With his 40th birthday approaching and feeling unfulfilled in his job, Ben Robinson decided that things needed to change. For that he would have to go out of his comfort zone.
I remember the first time I became acutely aware that I was stammering. I was 11 and had stood up to read aloud in class. Thirty years later I can still recollect the feelings of confusion and embarrassment as my voice refused to do what my brain was asking it to.
The year before, my last in primary school, I had a major speaking role in a school production and been complimented by audience members afterwards. Life events and secondary school would change that.
As I entered adolescence my stammer worsened. Reading aloud in class became my waking nightmare; breaking out in cold sweats as I watched the textbook being passed around the classroom towards me and the feeling of shame when I’d finished.
I equated my inability to speak with regular fluidity as a pre-ordained decision that I was not going to be successful.
Like many who stammer, my surname presented problems. But when not giving my name or reading from a text I was able to disguise my impediment with word-swapping or mental gymnastics. I was for the most part fluent and something of a ‘covert’ stammerer. Nevertheless, my confidence dropped significantly. I went from being a grade A student to grade D or E. In French, History and English lessons we were forced to read aloud. Why wouldn’t we be? Speaking is a big part of day-to-day life after all. I couldn’t do it. As time went on I equated my inability to speak with regular fluidity as a pre-ordained decision that I was not going to be successful. I wasn’t cut out for it. I wasn’t good enough.
Fast forward twenty-five years. I got married (I stammered my way through my wedding vows), have two beautiful children and life is good. My confidence is at an all time high. Enough so that I decided I didn’t want to turn 40 unfulfilled in my job working nights in a warehouse and that I’d make a career change into the world of construction. I spent a year and a half learning the ropes by working as a labourer on high-end property development before something happened that would change my life forever.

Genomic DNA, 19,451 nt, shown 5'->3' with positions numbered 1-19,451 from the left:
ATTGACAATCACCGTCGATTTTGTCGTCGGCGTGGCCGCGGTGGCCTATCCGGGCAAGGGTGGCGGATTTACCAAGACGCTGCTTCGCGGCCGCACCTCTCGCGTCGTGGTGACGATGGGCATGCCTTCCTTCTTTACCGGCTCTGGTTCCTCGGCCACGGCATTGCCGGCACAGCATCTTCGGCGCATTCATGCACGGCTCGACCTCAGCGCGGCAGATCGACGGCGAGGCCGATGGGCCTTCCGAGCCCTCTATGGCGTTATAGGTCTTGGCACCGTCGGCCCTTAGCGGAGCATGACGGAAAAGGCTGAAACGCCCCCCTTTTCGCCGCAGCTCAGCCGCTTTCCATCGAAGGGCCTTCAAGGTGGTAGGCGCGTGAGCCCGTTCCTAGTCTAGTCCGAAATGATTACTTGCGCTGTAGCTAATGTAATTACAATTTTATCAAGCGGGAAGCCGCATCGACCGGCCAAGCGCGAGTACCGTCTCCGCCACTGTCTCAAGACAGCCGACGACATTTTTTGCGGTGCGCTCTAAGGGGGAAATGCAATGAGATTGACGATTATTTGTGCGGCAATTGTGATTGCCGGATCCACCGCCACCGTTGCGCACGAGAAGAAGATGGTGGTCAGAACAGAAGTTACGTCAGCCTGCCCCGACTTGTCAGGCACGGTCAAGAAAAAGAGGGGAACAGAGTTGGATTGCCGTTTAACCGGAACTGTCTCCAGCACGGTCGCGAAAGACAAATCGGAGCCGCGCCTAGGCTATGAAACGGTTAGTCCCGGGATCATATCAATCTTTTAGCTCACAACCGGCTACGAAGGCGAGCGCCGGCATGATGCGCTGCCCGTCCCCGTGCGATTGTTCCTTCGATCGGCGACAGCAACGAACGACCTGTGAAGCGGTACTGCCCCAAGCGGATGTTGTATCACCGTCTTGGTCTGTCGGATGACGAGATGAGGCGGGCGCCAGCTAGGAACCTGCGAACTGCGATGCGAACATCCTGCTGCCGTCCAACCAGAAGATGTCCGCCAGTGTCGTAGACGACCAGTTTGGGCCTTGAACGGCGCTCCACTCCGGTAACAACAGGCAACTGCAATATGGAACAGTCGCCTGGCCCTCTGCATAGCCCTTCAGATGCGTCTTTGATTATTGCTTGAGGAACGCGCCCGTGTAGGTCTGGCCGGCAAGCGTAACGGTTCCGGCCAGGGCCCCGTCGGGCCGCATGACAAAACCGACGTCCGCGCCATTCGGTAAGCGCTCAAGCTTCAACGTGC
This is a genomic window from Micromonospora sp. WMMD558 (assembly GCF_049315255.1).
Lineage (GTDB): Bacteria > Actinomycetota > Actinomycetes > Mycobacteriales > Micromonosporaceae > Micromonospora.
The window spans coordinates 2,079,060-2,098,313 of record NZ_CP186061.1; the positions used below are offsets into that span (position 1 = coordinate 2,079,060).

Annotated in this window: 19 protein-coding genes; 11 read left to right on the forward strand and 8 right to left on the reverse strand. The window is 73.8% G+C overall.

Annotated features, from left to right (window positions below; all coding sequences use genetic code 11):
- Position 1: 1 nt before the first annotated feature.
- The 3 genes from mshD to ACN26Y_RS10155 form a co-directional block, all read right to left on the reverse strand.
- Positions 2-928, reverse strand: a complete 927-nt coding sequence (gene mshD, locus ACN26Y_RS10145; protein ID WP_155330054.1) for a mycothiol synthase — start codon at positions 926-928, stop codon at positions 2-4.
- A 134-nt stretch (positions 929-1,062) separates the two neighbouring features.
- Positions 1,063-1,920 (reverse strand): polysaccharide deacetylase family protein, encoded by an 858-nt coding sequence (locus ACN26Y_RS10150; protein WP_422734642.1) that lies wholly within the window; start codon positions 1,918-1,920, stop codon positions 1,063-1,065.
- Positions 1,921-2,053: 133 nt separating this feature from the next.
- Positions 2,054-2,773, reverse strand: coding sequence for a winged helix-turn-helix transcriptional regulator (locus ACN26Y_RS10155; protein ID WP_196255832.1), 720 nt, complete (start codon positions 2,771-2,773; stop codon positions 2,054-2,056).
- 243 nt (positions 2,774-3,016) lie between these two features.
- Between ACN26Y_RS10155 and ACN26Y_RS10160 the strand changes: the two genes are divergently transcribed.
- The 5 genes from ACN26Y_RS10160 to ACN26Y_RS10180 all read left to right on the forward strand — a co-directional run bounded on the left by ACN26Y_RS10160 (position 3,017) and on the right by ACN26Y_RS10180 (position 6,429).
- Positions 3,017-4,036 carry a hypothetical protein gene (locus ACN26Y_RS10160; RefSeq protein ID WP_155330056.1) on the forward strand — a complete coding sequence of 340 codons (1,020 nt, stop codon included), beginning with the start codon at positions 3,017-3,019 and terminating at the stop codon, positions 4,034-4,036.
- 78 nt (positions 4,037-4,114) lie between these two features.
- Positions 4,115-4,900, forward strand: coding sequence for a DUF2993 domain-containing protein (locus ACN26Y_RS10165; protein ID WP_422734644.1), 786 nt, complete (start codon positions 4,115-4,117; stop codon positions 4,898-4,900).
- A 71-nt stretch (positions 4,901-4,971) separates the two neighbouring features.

We decided to move house.
The reason for this was our local secondary school. The school had been on a downwards spiral and overlooked by local families for years. Better achieving and more sought after schools lay across town. The first thing I would need to do was take a new job. Labouring was wearing thin and I would never be able to qualify for a new mortgage. So I put the word out and within a few weeks a lady called me from an employment agency with a job.
“Assistant project manager for a construction company,” she said.
“Erm…,” I muttered. “I’m not sure I’d be suitable.”
“You’ll be great,” she assured me. “Go and meet the project manager for an interview.”
So I did. I put my fears aside and climbed right outside my comfort zone for the good of my family. And I got the job! There I was with my company car and laptop, feeling fraudulent but rightly proud that I had taken such a step. Now with a PAYE job we could put our house on the market and achieve our dream of giving our children the education they deserved. Sure, I was always a little nervous on the phone and from time to time I did stammer. I caught sight of the project manager wincing once when I couldn’t get my name out quick enough (he turned out to be exactly the kind of guy I’d feared in life, one who’d push you under a bus!).
I remember how proud I was walking into the university on the first day.
But the job didn’t last. Six months later I was forced to hand in my notice and will always remember it as one of the blackest periods of my life. I was uneducated, unskilled, temping and going for interview after interview in an effort to gain a decent job that would enable us to get a new mortgage.
But it is always darkest just before the dawn.
Return to education
An old friend put me in touch with his office manager and within a few months I was working as a technician for a civil engineering and geotechnical consultancy. This led to me returning to education — firstly a one-year maths refresher, bringing my GCSE up to a B from a D. Then on to an industry-relevant foundation degree at Derby University, a part time distance learning course that I’m currently in the middle of.
I remember how proud I was walking into the university on the first day. I was putting right something I should have done a long time ago. It’s hard work with a job and a family but I’m doing it for the best reason — not money or career prospects, but to show my children that anything is possible with the right mindset.
Oh yeah and I got a promotion at work recently. Assistant project manager.
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